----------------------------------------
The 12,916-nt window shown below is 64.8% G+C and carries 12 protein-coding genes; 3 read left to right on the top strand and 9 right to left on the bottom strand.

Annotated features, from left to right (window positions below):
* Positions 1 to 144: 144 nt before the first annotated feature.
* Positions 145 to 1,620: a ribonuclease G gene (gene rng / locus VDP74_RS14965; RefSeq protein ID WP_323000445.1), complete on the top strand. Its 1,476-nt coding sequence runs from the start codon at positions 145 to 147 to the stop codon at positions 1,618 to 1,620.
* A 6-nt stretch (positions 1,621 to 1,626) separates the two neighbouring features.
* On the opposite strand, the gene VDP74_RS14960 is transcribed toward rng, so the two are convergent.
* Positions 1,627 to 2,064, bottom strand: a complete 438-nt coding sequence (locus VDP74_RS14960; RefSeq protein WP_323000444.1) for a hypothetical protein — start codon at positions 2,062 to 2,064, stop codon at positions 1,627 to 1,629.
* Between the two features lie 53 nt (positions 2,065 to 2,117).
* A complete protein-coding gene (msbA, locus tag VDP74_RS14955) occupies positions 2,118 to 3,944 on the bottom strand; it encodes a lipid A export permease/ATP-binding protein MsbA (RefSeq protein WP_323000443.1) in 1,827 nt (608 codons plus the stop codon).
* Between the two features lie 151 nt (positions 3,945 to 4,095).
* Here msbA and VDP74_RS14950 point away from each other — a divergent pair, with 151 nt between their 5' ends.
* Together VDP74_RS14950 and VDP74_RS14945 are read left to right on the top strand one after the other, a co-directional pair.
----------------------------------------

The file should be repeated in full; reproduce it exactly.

The 12,916-nt window shown below is 64.8% G+C and carries 12 protein-coding genes; 3 read left to right on the top strand and 9 right to left on the bottom strand.

Annotated features, from left to right (window positions below):
* Positions 1 to 144: 144 nt before the first annotated feature.
* Positions 145 to 1,620: a ribonuclease G gene (gene rng / locus VDP74_RS14965; RefSeq protein ID WP_323000445.1), complete on the top strand. Its 1,476-nt coding sequence runs from the start codon at positions 145 to 147 to the stop codon at positions 1,618 to 1,620.
* A 6-nt stretch (positions 1,621 to 1,626) separates the two neighbouring features.
* On the opposite strand, the gene VDP74_RS14960 is transcribed toward rng, so the two are convergent.
* Positions 1,627 to 2,064, bottom strand: a complete 438-nt coding sequence (locus VDP74_RS14960; RefSeq protein WP_323000444.1) for a hypothetical protein — start codon at positions 2,062 to 2,064, stop codon at positions 1,627 to 1,629.
* Between the two features lie 53 nt (positions 2,065 to 2,117).
* A complete protein-coding gene (msbA, locus tag VDP74_RS14955) occupies positions 2,118 to 3,944 on the bottom strand; it encodes a lipid A export permease/ATP-binding protein MsbA (RefSeq protein WP_323000443.1) in 1,827 nt (608 codons plus the stop codon).
* Between the two features lie 151 nt (positions 3,945 to 4,095).
* Here msbA and VDP74_RS14950 point away from each other — a divergent pair, with 151 nt between their 5' ends.
* Together VDP74_RS14950 and VDP74_RS14945 are read left to right on the top strand one after the other, a co-directional pair.